Specialized mapping software helped New York plot the addresses of people who had called to complain about having lost their heat during a recent cold snap. That helped determine precisely where the city should set up "heating centers" for New Yorkers to huddle in.
In fact, officials can make a few mouse clicks to see any number of trends swirling in the city of 8 million people: which neighborhoods are low on fire trucks, where the West Nile virus has appeared, or which streets were recently paved and should be off limits to digging.
Other cities too are increasingly using the technology to infuse efficiency and clarity into what would otherwise be simple civic drudgery.
The system, known as the Citywide Geographic Information Systems (GIS) Utility, combines aerial photography, census figures, crime statistics and other information submitted by city agencies and local utilities. Any or all of it can be overlaid on an interactive map that is so detailed it shows curb lines, trees, wires, traffic rules and vehicle height restrictions.
Cities and insurance companies have long produced minutely detailed maps of their realms. And in recent decades, individual agencies in many cities fired up mapping software to track their specific regulatory matters.
But until recently, city agencies and contractors have shared their information in any number of time-consuming ways, including just calling each other by phone.
Newer mapping systems, in contrast, use improvements in computer processing power to blend many different kinds of information from disparate agencies, vastly aiding urban planning.
In New York, for example, fire engine dispatchers generally heard about street closures in an ad hoc fashion - from firefighters who noticed roadblocks while on a grocery run or even while rushing to blazes. Now dispatchers can see street closures directly, by checking what transportation officials have added to the map database on their end.
GIS also has become a powerful homeland security tool.
New York's system, which has cost about $20 million to develop over the past decade, helped coordinate emergency responders on Sept. 11, 2001. And in the aftermath, the underlying map was combined with thermal data detected by low-flying planes to show where fires and dangerously hot steam lurked in the World Trade Center rubble.
Now, the GIS system is aiding security plans for this summer's Republican National Convention at Madison Square Garden.
Previously, such plans relied heavily on "paper maps that showed no more than a thin line representing a street," said Lawrence Knafo, deputy commissioner of the city's information-technology department.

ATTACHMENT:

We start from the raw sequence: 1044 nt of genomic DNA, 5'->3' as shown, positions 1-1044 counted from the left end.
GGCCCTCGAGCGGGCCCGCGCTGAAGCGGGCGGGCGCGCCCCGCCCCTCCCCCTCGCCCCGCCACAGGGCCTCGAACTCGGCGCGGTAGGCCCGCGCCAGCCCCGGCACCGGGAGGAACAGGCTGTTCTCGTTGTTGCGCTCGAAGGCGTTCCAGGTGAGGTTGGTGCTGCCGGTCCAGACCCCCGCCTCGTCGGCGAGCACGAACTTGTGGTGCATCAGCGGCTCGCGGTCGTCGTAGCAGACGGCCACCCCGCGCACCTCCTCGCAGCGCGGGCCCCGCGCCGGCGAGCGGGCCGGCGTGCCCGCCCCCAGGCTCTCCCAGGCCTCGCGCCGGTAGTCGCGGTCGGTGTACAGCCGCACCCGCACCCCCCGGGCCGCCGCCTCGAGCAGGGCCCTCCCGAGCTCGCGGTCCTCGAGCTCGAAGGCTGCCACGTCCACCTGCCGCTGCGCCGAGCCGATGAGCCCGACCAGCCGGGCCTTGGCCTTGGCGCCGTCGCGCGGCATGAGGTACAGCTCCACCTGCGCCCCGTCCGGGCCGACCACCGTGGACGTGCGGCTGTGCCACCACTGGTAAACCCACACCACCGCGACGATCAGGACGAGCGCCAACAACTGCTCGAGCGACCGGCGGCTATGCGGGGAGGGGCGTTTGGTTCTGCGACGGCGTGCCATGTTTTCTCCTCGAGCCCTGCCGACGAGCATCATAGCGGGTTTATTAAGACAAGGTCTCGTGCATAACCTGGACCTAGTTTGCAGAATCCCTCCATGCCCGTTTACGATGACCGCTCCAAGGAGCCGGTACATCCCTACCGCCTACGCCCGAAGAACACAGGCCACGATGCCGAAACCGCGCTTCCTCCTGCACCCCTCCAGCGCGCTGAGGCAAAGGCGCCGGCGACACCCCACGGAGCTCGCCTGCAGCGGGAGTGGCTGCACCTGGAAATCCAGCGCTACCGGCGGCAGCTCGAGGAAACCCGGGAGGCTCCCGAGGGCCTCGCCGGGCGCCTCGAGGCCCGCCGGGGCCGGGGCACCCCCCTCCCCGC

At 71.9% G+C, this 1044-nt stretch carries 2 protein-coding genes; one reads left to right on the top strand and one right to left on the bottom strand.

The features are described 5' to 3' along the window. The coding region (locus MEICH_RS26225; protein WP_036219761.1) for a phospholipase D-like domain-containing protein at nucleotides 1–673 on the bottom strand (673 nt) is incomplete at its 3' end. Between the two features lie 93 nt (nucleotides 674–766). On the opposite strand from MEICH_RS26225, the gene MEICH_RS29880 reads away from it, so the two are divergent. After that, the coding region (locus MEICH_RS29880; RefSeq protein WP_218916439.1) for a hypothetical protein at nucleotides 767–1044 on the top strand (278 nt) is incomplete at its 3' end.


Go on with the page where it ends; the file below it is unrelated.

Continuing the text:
While that helped determine which streets should be closed, or where to position police officers, the new system lets authorities do much more.
For example, GIS can measure streets and sidewalks to determine how many people will fit in a given space. Or building floor plans can be overlaid on the map, giving emergency agencies a wider perspective on how to plan for problems - and react to them if necessary.
"By assessing the location of something and then combining it with what's around it, you're able to make a decision you were never able to make before," said Erich Seamon, GIS manager for San Francisco, where City Hall uses mapping software to monitor resources and police tap it to track crimes by location.
In fact, GIS is so good at changing how things get done that some resistance is inevitable.
In a test on Staten Island, New York City officials used the system's knowledge of building sizes at each address to estimate the amount of garbage that certain streets ought to produce. The data helped plot the most efficient routes for trash pickup.
But officials in the technology department said they feared that expanding the mapping function to garbage pickup elsewhere in the city could rankle the sanitation workers' union.
Harry Nespoli, president of the union, said he was unaware of the GIS test, but expressed doubt that trash service could be improved by software.
"We are not computers, you know. We are human beings," he said. "Does a computer get lunch time? Does a computer sprain his ankle? Does a computer die like one of my members did the other day? We have very, very efficient managers on this job. They came up through the ranks. They know the best way to pick up the garbage."
Overall, however, not much about these systems is controversial. Their most sensitive data are walled off from the public on secure servers.
However, some morsels are plugged into public Web sites in New York and San Francisco, for example, that combine aerial images, zoning records and information about local schools, government representatives or cultural attractions.
New Zealand uses spatial software to make sure tectonic shifts are reflected in property records. In California's vineyard-rich Sonoma County, agricultural commissioners rely on GIS to decide whether to grant pesticide-spraying permits, because they can check within minutes what schools, homes and medical facilities lie near the fields in question.
"It's still an emerging technology, but it's come a long way in the last couple of years," said Paul Buzanski, Sonoma County's GIS manager. "It's almost endless what we can do with it."
By Brian Bergstein